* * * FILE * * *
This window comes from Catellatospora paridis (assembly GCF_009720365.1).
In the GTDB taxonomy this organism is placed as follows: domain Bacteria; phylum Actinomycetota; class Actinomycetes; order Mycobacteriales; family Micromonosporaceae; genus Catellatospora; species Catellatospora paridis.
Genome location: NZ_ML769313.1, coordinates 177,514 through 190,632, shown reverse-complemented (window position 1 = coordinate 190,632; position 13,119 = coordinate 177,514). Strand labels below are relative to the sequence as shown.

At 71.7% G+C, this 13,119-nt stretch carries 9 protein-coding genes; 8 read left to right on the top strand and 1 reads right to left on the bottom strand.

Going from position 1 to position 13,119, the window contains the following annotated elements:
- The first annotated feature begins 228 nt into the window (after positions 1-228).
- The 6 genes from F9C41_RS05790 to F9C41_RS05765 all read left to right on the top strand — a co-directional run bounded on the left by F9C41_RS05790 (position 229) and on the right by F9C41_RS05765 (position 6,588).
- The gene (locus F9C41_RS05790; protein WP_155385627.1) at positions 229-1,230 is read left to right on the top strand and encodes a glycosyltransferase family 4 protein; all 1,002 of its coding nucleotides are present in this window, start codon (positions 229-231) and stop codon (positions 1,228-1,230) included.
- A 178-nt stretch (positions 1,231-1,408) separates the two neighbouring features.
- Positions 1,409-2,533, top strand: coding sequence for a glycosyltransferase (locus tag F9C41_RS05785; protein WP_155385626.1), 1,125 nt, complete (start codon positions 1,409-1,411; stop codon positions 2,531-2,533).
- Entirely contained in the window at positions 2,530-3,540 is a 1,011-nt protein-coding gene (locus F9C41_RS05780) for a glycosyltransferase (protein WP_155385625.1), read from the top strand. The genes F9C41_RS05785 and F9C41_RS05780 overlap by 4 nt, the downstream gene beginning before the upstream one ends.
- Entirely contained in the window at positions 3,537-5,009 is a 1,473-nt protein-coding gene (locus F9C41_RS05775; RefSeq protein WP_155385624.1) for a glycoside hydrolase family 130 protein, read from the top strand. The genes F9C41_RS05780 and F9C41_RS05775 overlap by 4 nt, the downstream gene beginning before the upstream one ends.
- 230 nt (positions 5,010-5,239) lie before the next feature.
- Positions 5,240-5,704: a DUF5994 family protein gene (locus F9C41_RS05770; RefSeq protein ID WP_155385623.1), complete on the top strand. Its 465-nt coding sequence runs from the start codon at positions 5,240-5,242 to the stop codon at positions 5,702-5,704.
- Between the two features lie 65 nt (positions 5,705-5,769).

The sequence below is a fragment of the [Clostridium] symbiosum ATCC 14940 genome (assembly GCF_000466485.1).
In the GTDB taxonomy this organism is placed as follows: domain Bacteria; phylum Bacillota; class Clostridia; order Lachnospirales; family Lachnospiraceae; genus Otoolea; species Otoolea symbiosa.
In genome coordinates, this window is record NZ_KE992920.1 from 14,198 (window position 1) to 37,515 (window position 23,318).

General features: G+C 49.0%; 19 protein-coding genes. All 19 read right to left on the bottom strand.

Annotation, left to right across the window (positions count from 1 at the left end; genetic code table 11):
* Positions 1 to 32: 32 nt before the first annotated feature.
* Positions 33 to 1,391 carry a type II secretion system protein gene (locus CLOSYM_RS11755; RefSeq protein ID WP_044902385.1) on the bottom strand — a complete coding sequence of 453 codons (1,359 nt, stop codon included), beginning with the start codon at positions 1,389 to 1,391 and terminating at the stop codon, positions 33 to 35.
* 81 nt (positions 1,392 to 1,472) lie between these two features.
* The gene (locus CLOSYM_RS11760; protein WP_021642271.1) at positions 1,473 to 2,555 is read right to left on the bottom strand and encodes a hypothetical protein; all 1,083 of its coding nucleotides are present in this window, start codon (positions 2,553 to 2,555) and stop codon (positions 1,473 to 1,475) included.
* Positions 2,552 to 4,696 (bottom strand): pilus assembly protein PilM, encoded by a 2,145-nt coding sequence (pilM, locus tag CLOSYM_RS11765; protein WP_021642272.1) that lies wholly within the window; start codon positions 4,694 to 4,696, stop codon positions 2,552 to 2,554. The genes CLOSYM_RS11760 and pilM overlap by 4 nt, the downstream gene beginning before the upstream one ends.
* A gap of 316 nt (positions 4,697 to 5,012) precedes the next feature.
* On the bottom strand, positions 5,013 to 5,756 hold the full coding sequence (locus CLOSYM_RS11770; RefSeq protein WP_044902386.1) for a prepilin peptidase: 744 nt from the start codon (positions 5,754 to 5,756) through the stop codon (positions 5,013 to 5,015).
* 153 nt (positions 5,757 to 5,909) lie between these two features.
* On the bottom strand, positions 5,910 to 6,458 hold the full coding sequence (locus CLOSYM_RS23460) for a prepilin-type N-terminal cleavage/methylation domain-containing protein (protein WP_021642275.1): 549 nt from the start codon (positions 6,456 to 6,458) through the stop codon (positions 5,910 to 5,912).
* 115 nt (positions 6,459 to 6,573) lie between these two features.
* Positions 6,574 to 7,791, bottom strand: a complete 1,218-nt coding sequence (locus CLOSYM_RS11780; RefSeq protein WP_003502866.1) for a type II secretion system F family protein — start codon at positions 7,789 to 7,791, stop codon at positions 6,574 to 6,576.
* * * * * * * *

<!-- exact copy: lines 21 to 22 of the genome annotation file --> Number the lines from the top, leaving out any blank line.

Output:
* Positions 1 to 32: 32 nt before the first annotated feature.
* Positions 33 to 1,391 carry a type II secretion system protein gene (locus CLOSYM_RS11755; RefSeq protein ID WP_044902385.1) on the bottom strand — a complete coding sequence of 453 codons (1,359 nt, stop codon included), beginning with the start codon at positions 1,389 to 1,391 and terminating at the stop codon, positions 33 to 35.